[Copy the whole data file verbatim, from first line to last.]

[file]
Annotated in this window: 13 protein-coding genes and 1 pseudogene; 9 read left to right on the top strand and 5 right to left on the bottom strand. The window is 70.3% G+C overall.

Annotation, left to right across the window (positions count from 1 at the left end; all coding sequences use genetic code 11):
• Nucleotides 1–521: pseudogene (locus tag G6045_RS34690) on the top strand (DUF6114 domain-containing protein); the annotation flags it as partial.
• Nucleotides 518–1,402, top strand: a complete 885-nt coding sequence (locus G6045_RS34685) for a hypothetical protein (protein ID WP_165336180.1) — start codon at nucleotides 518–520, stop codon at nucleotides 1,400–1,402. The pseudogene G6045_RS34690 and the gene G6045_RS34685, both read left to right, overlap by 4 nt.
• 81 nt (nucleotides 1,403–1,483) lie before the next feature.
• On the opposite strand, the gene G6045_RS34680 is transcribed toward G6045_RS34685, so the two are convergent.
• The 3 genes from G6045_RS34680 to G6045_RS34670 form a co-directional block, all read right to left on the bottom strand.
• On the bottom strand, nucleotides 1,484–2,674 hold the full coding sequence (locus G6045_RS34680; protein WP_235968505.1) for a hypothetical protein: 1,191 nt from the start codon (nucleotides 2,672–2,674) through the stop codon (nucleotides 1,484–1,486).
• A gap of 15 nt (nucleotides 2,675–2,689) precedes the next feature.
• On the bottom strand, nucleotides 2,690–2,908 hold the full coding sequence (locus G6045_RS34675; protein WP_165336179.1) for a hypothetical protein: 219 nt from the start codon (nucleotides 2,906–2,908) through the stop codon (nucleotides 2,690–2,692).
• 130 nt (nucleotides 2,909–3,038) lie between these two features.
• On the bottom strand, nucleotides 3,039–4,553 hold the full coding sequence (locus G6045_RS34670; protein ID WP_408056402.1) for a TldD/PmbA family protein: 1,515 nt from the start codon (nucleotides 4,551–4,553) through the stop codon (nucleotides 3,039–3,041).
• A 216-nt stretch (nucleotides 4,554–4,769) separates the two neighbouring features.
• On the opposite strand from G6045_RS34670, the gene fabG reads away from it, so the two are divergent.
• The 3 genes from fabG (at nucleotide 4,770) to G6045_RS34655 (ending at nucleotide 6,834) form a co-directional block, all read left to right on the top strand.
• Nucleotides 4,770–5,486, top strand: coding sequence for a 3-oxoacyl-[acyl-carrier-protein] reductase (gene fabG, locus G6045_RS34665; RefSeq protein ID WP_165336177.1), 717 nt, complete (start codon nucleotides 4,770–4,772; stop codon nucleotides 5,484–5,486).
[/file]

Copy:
Annotated in this window: 13 protein-coding genes and 1 pseudogene; 9 read left to right on the top strand and 5 right to left on the bottom strand. The window is 70.3% G+C overall.

Annotation, left to right across the window (positions count from 1 at the left end; all coding sequences use genetic code 11):
• Nucleotides 1–521: pseudogene (locus tag G6045_RS34690) on the top strand (DUF6114 domain-containing protein); the annotation flags it as partial.
• Nucleotides 518–1,402, top strand: a complete 885-nt coding sequence (locus G6045_RS34685) for a hypothetical protein (protein ID WP_165336180.1) — start codon at nucleotides 518–520, stop codon at nucleotides 1,400–1,402. The pseudogene G6045_RS34690 and the gene G6045_RS34685, both read left to right, overlap by 4 nt.
• 81 nt (nucleotides 1,403–1,483) lie before the next feature.
• On the opposite strand, the gene G6045_RS34680 is transcribed toward G6045_RS34685, so the two are convergent.
• The 3 genes from G6045_RS34680 to G6045_RS34670 form a co-directional block, all read right to left on the bottom strand.
• On the bottom strand, nucleotides 1,484–2,674 hold the full coding sequence (locus G6045_RS34680; protein WP_235968505.1) for a hypothetical protein: 1,191 nt from the start codon (nucleotides 2,672–2,674) through the stop codon (nucleotides 1,484–1,486).
• A gap of 15 nt (nucleotides 2,675–2,689) precedes the next feature.
• On the bottom strand, nucleotides 2,690–2,908 hold the full coding sequence (locus G6045_RS34675; protein WP_165336179.1) for a hypothetical protein: 219 nt from the start codon (nucleotides 2,906–2,908) through the stop codon (nucleotides 2,690–2,692).
• 130 nt (nucleotides 2,909–3,038) lie between these two features.
• On the bottom strand, nucleotides 3,039–4,553 hold the full coding sequence (locus G6045_RS34670; protein ID WP_408056402.1) for a TldD/PmbA family protein: 1,515 nt from the start codon (nucleotides 4,551–4,553) through the stop codon (nucleotides 3,039–3,041).
• A 216-nt stretch (nucleotides 4,554–4,769) separates the two neighbouring features.
• On the opposite strand from G6045_RS34670, the gene fabG reads away from it, so the two are divergent.
• The 3 genes from fabG (at nucleotide 4,770) to G6045_RS34655 (ending at nucleotide 6,834) form a co-directional block, all read left to right on the top strand.
• Nucleotides 4,770–5,486, top strand: coding sequence for a 3-oxoacyl-[acyl-carrier-protein] reductase (gene fabG, locus G6045_RS34665; RefSeq protein ID WP_165336177.1), 717 nt, complete (start codon nucleotides 4,770–4,772; stop codon nucleotides 5,484–5,486).